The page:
7 DAYS OF MINDFULNESS-BASED MEDITATIONS – FREE

Do you ever feel that you’re burning the candle at both ends? Many of us feel this way but fail to speak up. Well, let me first say that you’re not alone. Many people feel this way- especially women. We live in a 24/7 news / event society. We wake up and check our cell phones. We go to bed right after checking our cell phones. Work never stops sending emails. Kids are kids. And, as if this wasn’t enough, there are many social and emotional challenges that all of us face daily. Our minds are racing, our hearts are pumping, and we think we can keep up on the hamster wheel until it breaks.

Don’t spin your wheels any longer. I can help you to stop burning the candle at both ends before those ends meet! Now, I wouldn’t offer you something without knowing that it could be accessible to everyone reading this post. So, as a result, I’m giving away online access to my Free (yes, free with an “F”) 7-day meditation course. It is an audio course that you can listen to and guess what- you can do this from anywhere!

Here’s the link: https://thejoyofliving.co/7day-meditation

7 day 3

If you feel passed the 7-day Free course and want more information on my in-person or online full course that deals with burning the candle at both ends, you can access more information here: https://thejoyofliving.co/programs/ You’re not obligated to buy this course first or after your free 7-Day meditation course. That meditation gift truly is from me to you and goes without any pressure or obligation to seek further services.

Life can be hard. I can help you to stand still for a second and understand the true benefits of both meditation and self-awareness.

GET FREE ACCESS TO MY 7-DAY MINDFULNESS BASED MEDITATION AUDIO PROGRAM

Home is …

For years, home for me was in my books.  I have hundreds of them … my mysteries and sci-fi for pleasant and relaxing escapes, philosophy for the years I studied it and grew into another person, then psychology – that “practical philosophy” that I moved into and that is now my vocation, the spiritual books and books written by inspirational men and women (mostly women), books on mathematics and economics, practical how-to books, art books, yoga books … classics, poetry … . some books are falling apart from use, some nearly new.  All have been read and cherished.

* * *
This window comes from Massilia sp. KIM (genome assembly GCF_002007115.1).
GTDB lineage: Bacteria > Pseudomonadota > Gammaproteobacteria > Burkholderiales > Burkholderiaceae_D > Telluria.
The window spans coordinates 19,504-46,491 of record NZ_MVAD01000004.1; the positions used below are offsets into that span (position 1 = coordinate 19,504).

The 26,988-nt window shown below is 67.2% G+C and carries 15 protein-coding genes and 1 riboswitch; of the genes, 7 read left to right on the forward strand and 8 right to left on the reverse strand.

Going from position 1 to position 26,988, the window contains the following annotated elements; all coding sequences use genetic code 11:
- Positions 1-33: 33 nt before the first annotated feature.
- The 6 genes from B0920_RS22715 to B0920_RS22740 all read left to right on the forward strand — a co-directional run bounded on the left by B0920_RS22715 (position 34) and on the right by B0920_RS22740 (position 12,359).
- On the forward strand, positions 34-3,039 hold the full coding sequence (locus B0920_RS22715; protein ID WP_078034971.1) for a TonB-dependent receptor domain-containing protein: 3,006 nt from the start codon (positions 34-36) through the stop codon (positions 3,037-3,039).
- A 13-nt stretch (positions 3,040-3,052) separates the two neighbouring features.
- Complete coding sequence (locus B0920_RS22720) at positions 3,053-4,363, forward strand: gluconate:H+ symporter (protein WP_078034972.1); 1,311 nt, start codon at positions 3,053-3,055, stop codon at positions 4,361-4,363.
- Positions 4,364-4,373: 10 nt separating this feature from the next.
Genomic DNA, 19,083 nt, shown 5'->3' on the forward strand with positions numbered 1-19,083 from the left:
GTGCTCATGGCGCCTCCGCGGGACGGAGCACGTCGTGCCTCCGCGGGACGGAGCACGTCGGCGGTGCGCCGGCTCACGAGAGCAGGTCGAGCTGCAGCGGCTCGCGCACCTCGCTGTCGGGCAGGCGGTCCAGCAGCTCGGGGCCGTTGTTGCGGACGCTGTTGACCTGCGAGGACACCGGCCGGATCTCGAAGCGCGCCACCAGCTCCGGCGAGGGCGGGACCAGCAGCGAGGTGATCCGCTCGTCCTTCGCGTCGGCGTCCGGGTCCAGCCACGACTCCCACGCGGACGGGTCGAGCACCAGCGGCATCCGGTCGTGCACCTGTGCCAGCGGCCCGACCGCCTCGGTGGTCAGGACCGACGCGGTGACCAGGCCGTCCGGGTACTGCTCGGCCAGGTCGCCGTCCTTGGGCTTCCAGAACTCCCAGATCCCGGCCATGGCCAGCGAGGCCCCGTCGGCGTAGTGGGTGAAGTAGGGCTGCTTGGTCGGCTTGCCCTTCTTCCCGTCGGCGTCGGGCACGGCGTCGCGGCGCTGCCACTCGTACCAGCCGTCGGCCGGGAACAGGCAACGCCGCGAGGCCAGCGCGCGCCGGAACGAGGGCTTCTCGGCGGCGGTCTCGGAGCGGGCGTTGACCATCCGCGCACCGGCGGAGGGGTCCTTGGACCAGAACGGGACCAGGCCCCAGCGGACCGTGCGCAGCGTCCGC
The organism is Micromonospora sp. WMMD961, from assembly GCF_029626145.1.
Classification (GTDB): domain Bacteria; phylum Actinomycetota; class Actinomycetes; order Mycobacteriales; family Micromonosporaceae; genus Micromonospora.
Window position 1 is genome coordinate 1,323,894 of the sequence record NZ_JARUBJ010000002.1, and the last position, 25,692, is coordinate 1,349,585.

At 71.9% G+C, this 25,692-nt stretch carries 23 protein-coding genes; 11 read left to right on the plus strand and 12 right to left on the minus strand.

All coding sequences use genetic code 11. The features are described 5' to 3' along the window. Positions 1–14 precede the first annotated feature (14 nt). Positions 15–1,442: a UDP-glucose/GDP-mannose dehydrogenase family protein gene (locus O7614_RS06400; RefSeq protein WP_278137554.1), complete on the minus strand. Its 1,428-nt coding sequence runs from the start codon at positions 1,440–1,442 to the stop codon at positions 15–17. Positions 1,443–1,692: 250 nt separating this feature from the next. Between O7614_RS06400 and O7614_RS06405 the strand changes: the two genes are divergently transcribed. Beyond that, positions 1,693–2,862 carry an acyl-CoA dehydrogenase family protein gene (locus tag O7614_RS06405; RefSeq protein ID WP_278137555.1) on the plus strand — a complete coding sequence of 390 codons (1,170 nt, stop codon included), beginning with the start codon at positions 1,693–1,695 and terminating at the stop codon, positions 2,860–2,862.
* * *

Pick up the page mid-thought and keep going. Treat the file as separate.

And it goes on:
From my 20’s onward, my book moved with me, no matter how cumbersome. I’ve sold some for almost nothing when I needed money, then bought them back for 10 times as much when I could. Books served as insulation in some of the small rooms I inhabited, lining the walls with their warmth and welcome.

Every lost book was a personal loss to me, like the loss of a friend. The time I felt the need to downsize and give away a third of my books was really difficult; I tried to find good homes for each one, as I would a cherished pet who needed a different place to thrive and grow.

Then about 6 months ago, I suddenly felt a need for space and room. For the first time, my books felt like they were limiting me, enclosing me, suffocating and isolating me.

Within a week of realizing this, I packed them up and put them all in storage!

And now? Now, I have twice the space I once had, for welcoming friends – human friends – into.

My long-term plan is to find a bigger place to live where I can happily co-exist with my books and  friends in collaborative peace. Meantime, home, to me, has become my cherished relationships, and my work.

What is home to you?

Where is home?

 

Quote of the Week 

Books are the plane, and the train, and the road. They are the destination, and the journey. They are home.” ― Anna Quindlen

Announcements 

Need more? At times we need more  – we know the logic, know what to do. And yet something is still blocking us.  I offer both one-on-one consultations and coaching packages.  For more information, visit my website www.thejoyofliving.co/services-and-programs or contact me directly at maryanne@thejoyofliving.co .

Maryanne Nicholls is a Registered Psychotherapist and Life Coach.  To find out more, gain access to her weekly newsletter, meditations and programmes, sign up at www.thejoyofliving.co.

Home is …

 

For years, home for me was in my books.  I have hundreds of them … my mysteries and sci-fi for pleasant and relaxing escapes, philosophy for the years I studied it and grew into another person, then psychology – that “practical philosophy” that I moved into and that is now my vocation, the spiritual books and books written by inspirational men and women (mostly women), books on mathematics and economics, practical how-to books, art books, yoga books … classics, poetry … . some books are falling apart from use, some nearly new.  All have been read and cherished.